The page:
William Blake, English poet, painter and printer, was born on November 28, 1757.
You may have read his poems - about the lamb, the tiger, or his sad song about the poor chimney sweep.
The strange thing is that in his own time many people thought him mad. Almost a century passed after his death in 1827 before he began to be recognised as a truly great poet and artist.
His family background was obscure. We don't even know his mother's name. But he showed a talent for drawing early and at 14 he became apprentice to an engraver. When he was 21 he became an engraver on his own account and later married a girl called Catherine who learnt to draw and paint so that she could work together with him.
When he was young the French Revolution took place and he supported it. Over in England a different sort of change was taking place, which is called "The Industrial Revolution".
Blake was horrified at the way life was being changed, with people young and old obliged to work in "those dark satanic mills".
He was particularly angered at the way the new factory owners and employers used child labour, and in many of his poems he defends the rights of childhood.
From the time he was thirty he worked more on his paintings, making coloured lithographs by a method he invented. His pictures are often wild and strange, with very strong dramatic colours. They expressed the very complex ideas in his poems.
His great message is freedom for each person to develop. He hated slavery, black slavery on the plantations. white slavery in the factories.
Edison is known as one of the greatest inventors of his time. He invented so much that it is difficult to say which of his achievements is the greatest. He was an experimenter and a practical man more than a theoretician.
Edison did not have any education. He went to school only for three months. Then he left it because the teacher considered him a dull boy. His mother became his teacher. The boy loved books and his mother said that he had a wonderful memory. When he first visited a public library and saw a lot of shelves with books he decided that he would know everything in the world. He measured the shelf and decided to read a foot of books every week.
In 1868 Edison built his first patented invention - an electromagnetic device.
It is said that he planned to ask three thousand dollars for his invention, though he secretly decided he would sell it for two thousand if necessary. He was invited to a meeting of businessmen who were interested in buying his invention, but when he was asked to name the price he was very nervous and quite unable to speak.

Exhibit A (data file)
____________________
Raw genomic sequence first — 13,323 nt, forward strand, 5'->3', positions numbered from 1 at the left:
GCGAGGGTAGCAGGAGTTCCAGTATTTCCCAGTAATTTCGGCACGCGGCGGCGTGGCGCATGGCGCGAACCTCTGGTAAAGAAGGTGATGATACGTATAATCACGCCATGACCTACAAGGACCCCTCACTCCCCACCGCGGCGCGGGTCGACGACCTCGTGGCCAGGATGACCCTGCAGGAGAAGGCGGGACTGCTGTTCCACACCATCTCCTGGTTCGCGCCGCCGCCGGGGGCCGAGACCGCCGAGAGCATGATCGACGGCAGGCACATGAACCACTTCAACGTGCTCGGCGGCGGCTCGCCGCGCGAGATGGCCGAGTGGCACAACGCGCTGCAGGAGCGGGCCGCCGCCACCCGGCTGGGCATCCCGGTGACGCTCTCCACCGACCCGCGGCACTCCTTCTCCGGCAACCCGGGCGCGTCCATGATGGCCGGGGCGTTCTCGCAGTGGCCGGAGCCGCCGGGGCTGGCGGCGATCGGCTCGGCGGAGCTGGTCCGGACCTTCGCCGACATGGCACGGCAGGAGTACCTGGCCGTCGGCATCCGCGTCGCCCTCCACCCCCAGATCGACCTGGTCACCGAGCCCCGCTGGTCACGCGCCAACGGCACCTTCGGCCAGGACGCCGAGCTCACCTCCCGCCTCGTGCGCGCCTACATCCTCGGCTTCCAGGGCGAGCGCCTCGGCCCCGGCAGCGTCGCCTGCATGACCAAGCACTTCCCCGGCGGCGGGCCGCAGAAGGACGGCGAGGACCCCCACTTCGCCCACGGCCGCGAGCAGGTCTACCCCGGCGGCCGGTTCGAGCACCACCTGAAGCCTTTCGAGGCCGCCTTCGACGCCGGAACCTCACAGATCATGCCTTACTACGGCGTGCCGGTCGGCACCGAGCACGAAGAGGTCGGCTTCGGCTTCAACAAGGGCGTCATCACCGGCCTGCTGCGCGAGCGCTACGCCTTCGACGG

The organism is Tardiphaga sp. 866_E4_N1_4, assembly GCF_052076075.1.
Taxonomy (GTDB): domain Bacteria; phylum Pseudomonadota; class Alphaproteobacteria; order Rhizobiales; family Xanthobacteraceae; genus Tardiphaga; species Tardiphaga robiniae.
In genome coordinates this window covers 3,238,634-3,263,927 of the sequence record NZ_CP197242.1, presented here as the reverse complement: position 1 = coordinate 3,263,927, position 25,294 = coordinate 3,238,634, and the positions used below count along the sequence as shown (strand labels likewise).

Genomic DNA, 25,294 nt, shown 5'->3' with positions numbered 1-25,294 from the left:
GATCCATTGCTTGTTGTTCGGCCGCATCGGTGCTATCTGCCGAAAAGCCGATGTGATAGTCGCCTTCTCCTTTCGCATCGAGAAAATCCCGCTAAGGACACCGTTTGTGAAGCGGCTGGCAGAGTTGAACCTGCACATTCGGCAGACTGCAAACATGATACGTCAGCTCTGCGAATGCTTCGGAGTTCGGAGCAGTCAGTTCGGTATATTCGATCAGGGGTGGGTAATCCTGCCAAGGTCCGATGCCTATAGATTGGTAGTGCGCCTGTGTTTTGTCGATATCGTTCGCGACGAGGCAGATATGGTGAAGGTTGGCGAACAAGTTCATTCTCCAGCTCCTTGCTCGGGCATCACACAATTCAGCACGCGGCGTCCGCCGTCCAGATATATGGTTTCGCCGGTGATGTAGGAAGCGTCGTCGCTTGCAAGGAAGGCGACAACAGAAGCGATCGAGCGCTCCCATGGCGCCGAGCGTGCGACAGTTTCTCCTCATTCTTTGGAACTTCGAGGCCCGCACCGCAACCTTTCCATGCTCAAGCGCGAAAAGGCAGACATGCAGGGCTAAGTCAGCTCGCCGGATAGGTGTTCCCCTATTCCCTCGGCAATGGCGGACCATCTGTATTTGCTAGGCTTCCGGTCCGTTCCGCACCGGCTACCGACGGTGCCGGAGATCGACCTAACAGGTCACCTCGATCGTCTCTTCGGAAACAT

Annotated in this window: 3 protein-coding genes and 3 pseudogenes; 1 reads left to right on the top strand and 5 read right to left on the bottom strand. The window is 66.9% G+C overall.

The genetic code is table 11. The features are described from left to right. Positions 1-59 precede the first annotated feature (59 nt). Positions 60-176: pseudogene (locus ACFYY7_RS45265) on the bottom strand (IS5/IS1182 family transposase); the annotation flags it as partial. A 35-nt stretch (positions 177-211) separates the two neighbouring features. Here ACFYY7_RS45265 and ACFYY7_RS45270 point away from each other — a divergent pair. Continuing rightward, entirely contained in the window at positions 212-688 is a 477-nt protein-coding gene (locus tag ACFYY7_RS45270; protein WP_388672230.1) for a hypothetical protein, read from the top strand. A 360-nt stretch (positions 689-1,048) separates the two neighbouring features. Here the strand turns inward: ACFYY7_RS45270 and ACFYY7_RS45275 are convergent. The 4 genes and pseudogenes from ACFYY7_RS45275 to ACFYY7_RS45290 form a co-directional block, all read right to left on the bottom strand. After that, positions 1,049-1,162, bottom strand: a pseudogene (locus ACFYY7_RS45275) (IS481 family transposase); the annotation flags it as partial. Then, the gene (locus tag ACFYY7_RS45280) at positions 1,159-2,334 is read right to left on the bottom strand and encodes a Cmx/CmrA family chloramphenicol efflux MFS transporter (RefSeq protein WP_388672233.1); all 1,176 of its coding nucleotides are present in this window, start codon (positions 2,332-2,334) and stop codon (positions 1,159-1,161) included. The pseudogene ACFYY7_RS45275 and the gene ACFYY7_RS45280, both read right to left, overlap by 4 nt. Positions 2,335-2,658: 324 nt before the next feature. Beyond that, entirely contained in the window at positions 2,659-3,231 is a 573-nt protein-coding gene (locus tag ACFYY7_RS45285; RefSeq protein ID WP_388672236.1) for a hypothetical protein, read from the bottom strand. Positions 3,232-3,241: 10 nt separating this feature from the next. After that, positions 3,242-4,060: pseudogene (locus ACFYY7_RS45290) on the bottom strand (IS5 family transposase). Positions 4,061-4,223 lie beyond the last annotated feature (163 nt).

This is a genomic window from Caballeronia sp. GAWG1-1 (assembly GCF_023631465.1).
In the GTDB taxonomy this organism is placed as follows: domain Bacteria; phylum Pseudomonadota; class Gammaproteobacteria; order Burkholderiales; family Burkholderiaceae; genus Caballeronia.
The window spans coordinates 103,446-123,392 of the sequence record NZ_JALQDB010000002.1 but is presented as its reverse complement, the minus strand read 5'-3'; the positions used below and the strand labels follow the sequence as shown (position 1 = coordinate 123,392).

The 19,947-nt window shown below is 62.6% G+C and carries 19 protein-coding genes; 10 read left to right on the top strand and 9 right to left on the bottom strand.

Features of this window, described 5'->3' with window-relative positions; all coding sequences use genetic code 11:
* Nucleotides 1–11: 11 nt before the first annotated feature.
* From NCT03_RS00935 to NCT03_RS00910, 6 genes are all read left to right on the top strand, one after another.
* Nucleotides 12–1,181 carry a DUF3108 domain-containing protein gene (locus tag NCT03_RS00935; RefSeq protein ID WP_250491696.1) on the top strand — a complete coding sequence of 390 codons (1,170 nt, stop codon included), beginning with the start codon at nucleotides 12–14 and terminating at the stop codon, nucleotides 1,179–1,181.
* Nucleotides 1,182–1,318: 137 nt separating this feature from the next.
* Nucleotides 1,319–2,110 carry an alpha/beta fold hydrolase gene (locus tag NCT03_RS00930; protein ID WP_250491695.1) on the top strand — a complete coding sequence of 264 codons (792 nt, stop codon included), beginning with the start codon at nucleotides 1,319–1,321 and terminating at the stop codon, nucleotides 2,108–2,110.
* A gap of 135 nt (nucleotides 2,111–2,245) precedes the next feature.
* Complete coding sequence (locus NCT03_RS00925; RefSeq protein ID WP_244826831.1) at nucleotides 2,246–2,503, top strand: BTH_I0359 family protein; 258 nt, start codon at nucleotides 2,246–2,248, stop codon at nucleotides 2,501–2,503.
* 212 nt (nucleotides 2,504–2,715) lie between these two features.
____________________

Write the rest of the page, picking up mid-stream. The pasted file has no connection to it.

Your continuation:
"It is no use asking us a big price", said one of the businessmen, "we have already decided how much we will pay. Forty thousand dollars is our limit".
With this money Edison established a workshop and began his career as a professional inventor at the age of twenty one.
All his inventions were the result of hard work. He sometimes made thousands of experiments. According to his words the idea that a genius works only by inspiration was absurd. "Genius is 2 per cent inspiration and 98 per cent perspiration", he often said.
A Family of Scientists
George Boole was born in 1815; he is famous for his works an the field of mathematical analysis. His wife Mary Everest was a niece of George Everest. He is known as a man who performed topographic survey in India on a large scale in 1841. It is after him that highest peak in the world is named. Mary Everest was very much interested in her husband's work and after his death she published several books which contributed greatly to the development of his theory. The Booles had five daughters, the eldest daughter Mary married C.Hinton who was a well-known mathematician, inventor and author of science-fiction books.
Their three grandchildren became scientists. Howard was a talented entomologist, William and Joan were both physicists. The latter was almost the only woman-physicist who took part in the work at the atomic project of the USA. Their second daughter Margaret is known as the mother of the outstanding English mathematician Jeffrey Tailor who is a foreign member of the Russian Academy of Sciences. Their third daughter Alicia was a specialist in the field of multidimensional space. The fourth daughter Lucy was the first woman-professor who was the head of a chemistry department. But the youngest daughter Ethel Lilian is the most famous. She married the Polish scientist and revolutionist Voynich. Her wonderful book 'The Gadfly" is translated into many languages and is popular in many countries of the world.
1. Whom do we call interesting personalities?
2. What facts of their life and activities impress us most of all?
3. Are they hardworking and creative people?
4. What outstanding scientists do you know? What makes you respect them?
5. Who is your favourite writer? What do you know about him?
6. Are political figures interesting personalities?
7. Do interesting people inspire us?
8. Could you recall any episode (any period) in your life when the influence of some interesting personality upon you was especially strong?
9. Would you like to be an interesting personality?
10. Do you hope to be an interesting personality?
11. Do we need such people?